As the ‘People of the Longhouse,’ the Haudenosaunee Nations were connected by nine families, known today as clans. The Oneida Nation has three clans: turtle, wolf and bear. The bonds between each were deep and generations-old, so Chief Skenandoa’s decision was met with intense fervor from the originalists that did not want to be pitted against their families.
Ron informed the gathered guests about that historic decision, stating how Chief Skenandoa befriended the missionary Rev. Samuel Kirkland, the most instrumental person in gaining the Oneidas’ support. It was religion – specifically Christianity – that tied the two together. He said Kirkland even translated the Bible to the Oneida language, which cemented their strong relationship moving forward.
“It’s all about understanding your history,” Ron said recapping his talk. “After the war, the United States recognized our individual Nations and their sovereignty with historic treaties, but the Haudenosaunee Confederacy never regained its continuity from before European settlers came to our lands.”
Ron Patterson discusses Oneida history with visitors to the Washington Memorial Chapel in Valley Forge.
Gardiner Pearson, a representative of Washington Memorial Chapel that organized Ron’s visit, aims to find people that can tell stories that are often unknown or underappreciated.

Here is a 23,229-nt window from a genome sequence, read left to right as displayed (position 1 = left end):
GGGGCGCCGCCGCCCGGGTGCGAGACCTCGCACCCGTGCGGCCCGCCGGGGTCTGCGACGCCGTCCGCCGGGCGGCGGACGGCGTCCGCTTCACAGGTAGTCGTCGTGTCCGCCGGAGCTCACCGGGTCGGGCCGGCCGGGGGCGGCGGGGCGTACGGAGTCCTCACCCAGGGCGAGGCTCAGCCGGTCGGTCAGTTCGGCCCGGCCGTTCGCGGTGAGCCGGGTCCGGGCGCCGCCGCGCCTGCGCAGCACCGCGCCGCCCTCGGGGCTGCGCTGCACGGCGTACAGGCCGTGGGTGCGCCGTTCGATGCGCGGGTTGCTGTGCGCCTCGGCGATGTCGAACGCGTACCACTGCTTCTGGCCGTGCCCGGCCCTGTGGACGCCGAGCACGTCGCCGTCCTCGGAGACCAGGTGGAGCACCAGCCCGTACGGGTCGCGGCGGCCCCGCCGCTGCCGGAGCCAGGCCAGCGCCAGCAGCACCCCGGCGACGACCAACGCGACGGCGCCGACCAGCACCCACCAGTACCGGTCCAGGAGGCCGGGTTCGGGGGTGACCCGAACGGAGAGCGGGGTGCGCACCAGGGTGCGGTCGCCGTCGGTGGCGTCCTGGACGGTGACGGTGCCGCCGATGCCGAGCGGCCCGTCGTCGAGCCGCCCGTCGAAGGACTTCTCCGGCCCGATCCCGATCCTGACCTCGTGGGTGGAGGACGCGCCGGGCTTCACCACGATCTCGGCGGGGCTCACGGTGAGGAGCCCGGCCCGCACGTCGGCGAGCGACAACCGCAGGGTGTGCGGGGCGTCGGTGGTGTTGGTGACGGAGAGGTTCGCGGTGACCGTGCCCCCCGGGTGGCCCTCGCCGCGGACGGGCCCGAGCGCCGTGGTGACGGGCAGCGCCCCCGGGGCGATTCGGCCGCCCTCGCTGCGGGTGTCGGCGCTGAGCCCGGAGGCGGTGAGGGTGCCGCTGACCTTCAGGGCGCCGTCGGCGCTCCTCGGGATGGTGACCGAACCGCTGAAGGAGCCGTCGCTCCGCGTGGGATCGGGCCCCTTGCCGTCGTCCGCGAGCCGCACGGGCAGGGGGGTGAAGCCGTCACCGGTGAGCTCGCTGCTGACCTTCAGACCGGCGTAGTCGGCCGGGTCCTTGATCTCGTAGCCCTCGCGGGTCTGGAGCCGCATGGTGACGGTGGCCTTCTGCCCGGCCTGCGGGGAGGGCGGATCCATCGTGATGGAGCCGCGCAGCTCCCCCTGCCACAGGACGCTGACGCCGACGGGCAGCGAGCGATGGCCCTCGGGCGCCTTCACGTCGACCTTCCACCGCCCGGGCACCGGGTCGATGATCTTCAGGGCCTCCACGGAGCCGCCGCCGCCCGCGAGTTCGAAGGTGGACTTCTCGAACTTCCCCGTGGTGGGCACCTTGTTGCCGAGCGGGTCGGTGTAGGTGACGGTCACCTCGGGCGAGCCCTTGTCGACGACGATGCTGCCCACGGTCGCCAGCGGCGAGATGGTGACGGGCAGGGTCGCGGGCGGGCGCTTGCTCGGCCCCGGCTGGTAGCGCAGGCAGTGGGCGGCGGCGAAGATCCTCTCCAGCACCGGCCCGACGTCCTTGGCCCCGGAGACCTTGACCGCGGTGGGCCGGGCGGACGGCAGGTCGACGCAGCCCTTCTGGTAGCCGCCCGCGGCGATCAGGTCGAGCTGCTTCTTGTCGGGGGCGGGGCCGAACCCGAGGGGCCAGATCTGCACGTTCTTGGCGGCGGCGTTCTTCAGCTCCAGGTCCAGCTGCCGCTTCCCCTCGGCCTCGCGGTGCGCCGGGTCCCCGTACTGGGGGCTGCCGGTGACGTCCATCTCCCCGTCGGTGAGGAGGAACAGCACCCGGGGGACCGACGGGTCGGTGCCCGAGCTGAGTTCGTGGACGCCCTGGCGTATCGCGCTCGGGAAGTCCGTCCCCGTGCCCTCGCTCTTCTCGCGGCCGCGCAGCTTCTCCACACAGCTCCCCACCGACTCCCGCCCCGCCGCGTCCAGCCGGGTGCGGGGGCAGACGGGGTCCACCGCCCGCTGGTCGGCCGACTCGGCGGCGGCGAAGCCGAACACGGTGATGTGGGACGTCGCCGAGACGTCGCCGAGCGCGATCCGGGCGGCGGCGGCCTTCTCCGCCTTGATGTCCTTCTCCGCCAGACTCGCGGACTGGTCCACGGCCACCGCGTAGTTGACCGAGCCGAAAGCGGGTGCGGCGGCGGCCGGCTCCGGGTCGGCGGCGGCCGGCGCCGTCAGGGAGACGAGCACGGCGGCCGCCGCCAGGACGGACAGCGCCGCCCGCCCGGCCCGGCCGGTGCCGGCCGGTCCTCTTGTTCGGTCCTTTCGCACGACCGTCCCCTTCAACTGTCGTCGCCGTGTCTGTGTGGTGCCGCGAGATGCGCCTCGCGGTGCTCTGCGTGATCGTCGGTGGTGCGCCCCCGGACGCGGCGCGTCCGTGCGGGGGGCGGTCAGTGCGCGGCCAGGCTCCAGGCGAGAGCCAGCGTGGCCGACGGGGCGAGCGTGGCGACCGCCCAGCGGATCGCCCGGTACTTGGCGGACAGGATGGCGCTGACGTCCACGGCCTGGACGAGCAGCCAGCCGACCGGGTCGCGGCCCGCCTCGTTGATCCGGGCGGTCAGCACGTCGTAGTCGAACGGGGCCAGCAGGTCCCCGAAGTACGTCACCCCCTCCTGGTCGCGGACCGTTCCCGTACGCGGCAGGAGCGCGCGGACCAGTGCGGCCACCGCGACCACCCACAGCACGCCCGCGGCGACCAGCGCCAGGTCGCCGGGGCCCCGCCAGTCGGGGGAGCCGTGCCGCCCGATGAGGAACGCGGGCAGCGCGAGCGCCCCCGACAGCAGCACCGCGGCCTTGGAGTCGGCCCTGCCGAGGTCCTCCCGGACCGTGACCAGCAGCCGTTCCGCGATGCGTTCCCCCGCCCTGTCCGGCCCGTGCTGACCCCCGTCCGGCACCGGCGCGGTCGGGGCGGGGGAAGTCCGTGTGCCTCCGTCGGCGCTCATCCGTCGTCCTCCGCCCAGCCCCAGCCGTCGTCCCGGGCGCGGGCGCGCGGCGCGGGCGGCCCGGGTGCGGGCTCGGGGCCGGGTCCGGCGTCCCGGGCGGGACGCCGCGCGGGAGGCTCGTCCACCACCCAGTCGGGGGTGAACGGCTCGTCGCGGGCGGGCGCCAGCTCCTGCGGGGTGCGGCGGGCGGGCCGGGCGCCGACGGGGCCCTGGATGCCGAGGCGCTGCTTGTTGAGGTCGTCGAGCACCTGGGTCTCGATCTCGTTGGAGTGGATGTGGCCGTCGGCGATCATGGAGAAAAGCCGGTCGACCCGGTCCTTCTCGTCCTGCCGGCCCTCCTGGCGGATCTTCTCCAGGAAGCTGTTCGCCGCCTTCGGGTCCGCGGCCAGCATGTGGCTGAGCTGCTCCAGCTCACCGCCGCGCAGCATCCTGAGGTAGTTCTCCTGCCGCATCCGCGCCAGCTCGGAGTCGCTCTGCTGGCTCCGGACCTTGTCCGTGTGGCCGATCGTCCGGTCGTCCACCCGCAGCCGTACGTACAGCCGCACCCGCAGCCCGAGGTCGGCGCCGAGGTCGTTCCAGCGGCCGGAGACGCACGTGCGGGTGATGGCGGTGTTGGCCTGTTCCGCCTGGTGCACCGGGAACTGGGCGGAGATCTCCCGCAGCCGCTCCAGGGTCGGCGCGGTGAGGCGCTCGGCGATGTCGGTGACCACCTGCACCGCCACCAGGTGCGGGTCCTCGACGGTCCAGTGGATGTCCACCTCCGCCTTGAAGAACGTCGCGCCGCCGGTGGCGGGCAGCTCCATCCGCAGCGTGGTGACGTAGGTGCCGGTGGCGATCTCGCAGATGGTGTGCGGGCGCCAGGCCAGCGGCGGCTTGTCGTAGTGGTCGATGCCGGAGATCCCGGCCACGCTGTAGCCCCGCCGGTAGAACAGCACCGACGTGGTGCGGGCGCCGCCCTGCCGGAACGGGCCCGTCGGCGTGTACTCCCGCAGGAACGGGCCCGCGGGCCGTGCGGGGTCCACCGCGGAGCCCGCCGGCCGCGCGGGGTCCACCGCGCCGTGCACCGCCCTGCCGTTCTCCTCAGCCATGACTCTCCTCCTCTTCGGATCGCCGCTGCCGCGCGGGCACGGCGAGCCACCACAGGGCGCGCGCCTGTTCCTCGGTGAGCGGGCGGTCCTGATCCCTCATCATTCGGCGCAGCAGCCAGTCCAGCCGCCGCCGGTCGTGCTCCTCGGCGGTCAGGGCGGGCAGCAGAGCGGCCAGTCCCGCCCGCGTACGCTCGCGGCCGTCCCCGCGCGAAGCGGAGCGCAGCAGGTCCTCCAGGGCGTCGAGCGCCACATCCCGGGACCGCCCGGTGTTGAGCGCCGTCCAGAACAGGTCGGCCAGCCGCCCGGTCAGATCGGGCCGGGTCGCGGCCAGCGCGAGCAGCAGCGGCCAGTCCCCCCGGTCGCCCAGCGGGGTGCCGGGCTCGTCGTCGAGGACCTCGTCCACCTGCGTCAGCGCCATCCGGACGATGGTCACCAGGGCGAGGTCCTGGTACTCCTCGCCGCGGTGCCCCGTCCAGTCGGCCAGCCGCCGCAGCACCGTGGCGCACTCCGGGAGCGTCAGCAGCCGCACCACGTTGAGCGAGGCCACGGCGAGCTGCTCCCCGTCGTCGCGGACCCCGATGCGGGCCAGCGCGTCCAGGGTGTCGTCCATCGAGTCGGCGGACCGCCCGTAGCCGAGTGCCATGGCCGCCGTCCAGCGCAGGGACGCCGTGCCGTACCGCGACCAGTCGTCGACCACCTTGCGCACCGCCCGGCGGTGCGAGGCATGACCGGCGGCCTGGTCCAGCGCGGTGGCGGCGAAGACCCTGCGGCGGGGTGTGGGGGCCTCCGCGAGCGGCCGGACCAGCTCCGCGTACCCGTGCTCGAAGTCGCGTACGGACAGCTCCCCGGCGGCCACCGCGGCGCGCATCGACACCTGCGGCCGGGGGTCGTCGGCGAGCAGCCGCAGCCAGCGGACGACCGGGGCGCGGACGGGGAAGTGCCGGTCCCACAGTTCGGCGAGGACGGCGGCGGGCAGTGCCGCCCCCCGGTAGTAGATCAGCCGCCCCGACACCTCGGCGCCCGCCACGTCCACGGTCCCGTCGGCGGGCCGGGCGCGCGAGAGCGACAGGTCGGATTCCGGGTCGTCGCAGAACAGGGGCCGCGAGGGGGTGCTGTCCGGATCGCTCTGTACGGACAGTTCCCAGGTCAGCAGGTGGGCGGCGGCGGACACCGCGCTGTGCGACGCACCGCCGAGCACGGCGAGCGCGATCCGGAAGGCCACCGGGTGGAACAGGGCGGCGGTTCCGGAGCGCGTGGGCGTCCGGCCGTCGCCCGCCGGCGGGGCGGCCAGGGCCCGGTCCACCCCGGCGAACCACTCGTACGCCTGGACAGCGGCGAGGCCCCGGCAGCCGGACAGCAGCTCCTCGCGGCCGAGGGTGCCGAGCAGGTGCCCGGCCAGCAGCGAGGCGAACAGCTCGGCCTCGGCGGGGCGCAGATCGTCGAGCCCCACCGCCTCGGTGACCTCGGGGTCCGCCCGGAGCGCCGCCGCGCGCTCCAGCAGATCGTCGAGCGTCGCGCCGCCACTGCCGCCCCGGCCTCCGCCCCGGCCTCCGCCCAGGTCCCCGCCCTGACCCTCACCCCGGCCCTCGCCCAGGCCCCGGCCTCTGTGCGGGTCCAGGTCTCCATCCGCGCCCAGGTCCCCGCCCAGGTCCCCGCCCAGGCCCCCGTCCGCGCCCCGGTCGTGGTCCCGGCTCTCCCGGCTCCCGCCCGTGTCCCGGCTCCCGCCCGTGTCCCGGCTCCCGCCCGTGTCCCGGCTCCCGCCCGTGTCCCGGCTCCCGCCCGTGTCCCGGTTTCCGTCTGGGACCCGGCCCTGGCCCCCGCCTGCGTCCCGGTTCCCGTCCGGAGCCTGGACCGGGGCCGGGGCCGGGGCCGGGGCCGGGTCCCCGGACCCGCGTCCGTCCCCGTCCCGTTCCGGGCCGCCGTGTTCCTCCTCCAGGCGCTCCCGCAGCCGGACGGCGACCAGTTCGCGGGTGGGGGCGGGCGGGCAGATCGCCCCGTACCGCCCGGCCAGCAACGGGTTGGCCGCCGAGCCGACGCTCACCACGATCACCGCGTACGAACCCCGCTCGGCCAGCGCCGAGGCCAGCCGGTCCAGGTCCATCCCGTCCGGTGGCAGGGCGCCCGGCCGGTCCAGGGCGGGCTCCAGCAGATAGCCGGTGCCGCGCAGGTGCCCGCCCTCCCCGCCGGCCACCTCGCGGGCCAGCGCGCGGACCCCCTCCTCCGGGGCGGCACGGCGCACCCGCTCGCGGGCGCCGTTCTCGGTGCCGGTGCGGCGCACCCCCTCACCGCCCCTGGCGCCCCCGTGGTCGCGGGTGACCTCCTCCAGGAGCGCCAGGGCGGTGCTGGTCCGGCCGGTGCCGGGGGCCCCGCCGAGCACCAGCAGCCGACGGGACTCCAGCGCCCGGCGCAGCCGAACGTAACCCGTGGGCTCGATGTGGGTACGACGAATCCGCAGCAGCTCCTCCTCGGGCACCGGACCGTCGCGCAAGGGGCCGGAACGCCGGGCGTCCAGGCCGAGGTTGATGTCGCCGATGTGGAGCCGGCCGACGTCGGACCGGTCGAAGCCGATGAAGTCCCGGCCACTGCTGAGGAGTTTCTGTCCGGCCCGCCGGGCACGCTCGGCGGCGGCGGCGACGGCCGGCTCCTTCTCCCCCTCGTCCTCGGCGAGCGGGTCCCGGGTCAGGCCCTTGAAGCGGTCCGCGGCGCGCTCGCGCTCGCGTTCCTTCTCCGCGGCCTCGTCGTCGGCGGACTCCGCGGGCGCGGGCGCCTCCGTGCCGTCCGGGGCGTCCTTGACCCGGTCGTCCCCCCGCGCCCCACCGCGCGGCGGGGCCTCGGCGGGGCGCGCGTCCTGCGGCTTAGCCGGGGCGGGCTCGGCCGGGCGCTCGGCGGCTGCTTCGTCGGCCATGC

“In these talks, we try to provide interesting insights into the events of the times,” he said. “Few people are aware of the participation and contribution of the Oneida either at Valley Forge or in the other campaigns and battles of the Revolution. We thought that story would be of interest to our audience and invited a representative of the Oneida Nation to give the first talk of the 2018-2019 season.”
The audience was fascinated to learn about the structure of Oneida society, its political foundations and traditions, the significance of the various wampum belts and the importance of the Haudenosaunee Confederacy.
“It was extremely important for our audience to learn not just about the Oneida contribution to the American War for Independence, but also about the social and political structure of the Oneida people and the wrenching consequences of the difficult decision they made to side with the American cause,” Gardiner said after Ron’s visit.
The Great Law has survived and stayed with the Oneida people for centuries. Ron’s description of the Great Law’s concepts and the importance of the wampum belts helped the visitors understand how the Haudenosaunee people live and behave.
Ron is glad to get a number of opportunities to speak and engage with audiences across the northeast that are interested in the Haudenosaunee story and its impact on the American Revolution. It’s been a critical component to the Shako:wi Cultural Center and Oneida Heritage Center, ensuring the whole story is told faithfully and accurately. Ron is hoping to put a greater focus on the exhibits and original artifacts at each facility.
“We want to bring more reality to the face of the cultural centers,” he said. “We want to provide some of the real, authentic pieces we have for Members, and the general public, to learn our true story.”